Explore the History of Chess From Ancient India to the Cold War Rivalries – My Modern Met

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Chess sets across the internet have been selling out for maybe the first time ever. Why? Because Netflix's The Queen's Gambit has captured the popular imagination and reignited an interest in the ancient board game. Like other pursuits, chess can go in and out of fashion. It is steadily more popular in some countriesincluding Russia and India. Its popularity in other regions such as the United States waxes and wanes with the times.

The Queen's Gambitwith an edgy-yet-charming female chess prodigyis fictional and based on the 1983 book by Walter Tevis. However, with the mod '60s fashion and Cold War rivalries, many Americans suddenly find chess both fascinating and approachable. Read on to explore a brief history of this fascinating, ancient board game.

Some of the earliest pieces known to have been produced in Europerather than importedare the Lewis Chessmen. In 1831, a farmer on the Scottish Isle of Lewis discovered a medieval horde of 78 chess pieces, in addition to others for backgammon. Experts believe the exquisite figural pieces were crafted in Norway, which controlled the northern Scottish islands at the time.

Knights Templar paying a game of chess in a manuscript from 1283. (Photo: Wikimedia Commons [Public domain])

The rules were also evolving: around 1500, the role of the queen and bishops changed and made them more powerful. Known as alla rabiosa in Italian (with the madwoman, or queen), this new style of chess changed the strategies necessary to win. This is typically regarded as the birth of modern chess.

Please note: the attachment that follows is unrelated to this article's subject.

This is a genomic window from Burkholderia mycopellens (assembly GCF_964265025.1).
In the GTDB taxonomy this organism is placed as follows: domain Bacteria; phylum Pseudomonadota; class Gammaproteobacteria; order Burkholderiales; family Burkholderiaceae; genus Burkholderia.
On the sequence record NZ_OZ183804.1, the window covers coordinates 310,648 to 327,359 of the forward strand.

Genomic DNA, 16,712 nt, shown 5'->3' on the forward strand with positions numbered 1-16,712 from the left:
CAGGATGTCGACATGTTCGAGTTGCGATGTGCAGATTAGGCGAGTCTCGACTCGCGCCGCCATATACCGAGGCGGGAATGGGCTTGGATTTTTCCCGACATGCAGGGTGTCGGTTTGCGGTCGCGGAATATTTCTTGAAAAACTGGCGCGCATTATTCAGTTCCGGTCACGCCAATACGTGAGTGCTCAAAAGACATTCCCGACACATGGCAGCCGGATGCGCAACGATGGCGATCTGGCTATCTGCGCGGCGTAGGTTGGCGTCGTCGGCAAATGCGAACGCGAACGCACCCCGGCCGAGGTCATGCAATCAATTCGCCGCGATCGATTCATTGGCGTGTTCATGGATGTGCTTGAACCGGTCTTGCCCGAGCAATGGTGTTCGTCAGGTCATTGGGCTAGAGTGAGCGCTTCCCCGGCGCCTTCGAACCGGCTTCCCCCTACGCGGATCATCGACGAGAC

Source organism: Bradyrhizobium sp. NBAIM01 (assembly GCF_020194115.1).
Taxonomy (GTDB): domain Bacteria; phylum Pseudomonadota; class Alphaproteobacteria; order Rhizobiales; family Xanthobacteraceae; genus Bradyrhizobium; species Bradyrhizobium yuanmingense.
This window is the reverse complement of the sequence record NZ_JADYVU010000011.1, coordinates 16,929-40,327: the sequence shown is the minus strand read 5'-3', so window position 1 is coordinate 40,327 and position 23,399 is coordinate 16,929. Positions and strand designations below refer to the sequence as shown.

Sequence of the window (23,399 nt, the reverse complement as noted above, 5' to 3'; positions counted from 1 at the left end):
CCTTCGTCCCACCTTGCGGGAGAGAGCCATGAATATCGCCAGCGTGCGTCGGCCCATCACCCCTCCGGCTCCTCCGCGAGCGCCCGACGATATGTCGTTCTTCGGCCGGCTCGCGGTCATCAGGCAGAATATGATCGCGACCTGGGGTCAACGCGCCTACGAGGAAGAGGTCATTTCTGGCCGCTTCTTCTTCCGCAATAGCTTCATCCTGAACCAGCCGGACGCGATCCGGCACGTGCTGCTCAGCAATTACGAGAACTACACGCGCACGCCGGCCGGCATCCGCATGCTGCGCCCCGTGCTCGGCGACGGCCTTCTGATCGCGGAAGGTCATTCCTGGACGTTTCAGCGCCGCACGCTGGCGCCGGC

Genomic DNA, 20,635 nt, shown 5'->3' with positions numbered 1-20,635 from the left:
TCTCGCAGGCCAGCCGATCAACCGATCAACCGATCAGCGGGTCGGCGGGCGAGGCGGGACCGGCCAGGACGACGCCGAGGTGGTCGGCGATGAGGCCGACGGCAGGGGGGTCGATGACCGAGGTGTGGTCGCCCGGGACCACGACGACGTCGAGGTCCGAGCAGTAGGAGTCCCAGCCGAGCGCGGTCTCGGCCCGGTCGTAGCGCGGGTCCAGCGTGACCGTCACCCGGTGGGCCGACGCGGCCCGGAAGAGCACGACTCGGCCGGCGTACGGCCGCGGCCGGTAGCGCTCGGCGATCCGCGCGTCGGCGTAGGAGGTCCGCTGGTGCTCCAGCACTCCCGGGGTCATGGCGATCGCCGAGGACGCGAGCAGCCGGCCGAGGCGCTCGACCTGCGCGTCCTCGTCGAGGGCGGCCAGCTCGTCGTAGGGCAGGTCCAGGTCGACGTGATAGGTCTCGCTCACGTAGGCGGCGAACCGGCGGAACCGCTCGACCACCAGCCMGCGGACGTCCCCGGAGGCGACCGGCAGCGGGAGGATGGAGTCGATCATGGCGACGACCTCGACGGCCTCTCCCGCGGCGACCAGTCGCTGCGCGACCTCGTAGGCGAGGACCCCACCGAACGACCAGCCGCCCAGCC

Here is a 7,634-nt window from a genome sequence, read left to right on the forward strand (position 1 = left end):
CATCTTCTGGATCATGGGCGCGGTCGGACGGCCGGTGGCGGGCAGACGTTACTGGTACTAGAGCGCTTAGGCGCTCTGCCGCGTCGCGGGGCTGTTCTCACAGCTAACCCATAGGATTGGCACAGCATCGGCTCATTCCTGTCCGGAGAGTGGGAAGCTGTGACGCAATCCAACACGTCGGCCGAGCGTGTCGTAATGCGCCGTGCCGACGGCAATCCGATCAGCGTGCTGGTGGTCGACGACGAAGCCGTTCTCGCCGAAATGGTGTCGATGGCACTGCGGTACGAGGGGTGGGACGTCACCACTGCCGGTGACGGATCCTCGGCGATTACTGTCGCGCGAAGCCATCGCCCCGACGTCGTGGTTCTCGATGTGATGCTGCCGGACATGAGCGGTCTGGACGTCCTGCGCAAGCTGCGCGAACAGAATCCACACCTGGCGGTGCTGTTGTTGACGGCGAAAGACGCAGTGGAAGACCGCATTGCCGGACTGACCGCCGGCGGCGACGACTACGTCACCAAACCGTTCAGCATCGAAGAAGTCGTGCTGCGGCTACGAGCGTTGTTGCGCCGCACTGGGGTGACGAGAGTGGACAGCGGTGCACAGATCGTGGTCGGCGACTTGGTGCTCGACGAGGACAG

If you watch The Queen's Gambit, you will notice that Beth confronts both sexism and surprisethe perils of being a female chess player. The first chess grandmaster title awarded to a woman was in 1978, to Georgian player and Woman's World Chess Champion Nona Gaprindashvili. In 1998, Judit Polgrwho became a grandmaster at 15was the first woman to take the lead in a US Open, tying for the win. The record for the youngest female grandmaster to date is held by Hou Yifan, who gained the title at 14. The Chinese prodigy is only 26, and she is the top-ranked female player globally. She is only the third woman to be ranked in the top 100 players globally, reflecting a world that is hostile to women in chess.

An essay for Slate by Wei Ji Maa professor of neuroscience at NYU who is also a chess masterexplains the difficulties women face in entering and remaining in competitive chess. To this day, many male players (and even a few female players) will claim biological differences. The current head of the Commission for Womens Chess suggested women are more naturally suited to music and arranging flowers. Professor Ji Ma sets the record straightno evidence indicates biology is the answer to women's absence in the absolute top echelon of chess. Instead, gender bias from an early age, lower prize money, and sexist comments by male players all have been documented. For all the young girls out there who may dream of beating the best players in the world like Beth in The Queen's Gambit, keep playing. In a more equal world, we can hope to see a female World Chess Champion in the open competition.

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Explore the History of Chess From Ancient India to the Cold War Rivalries - My Modern Met

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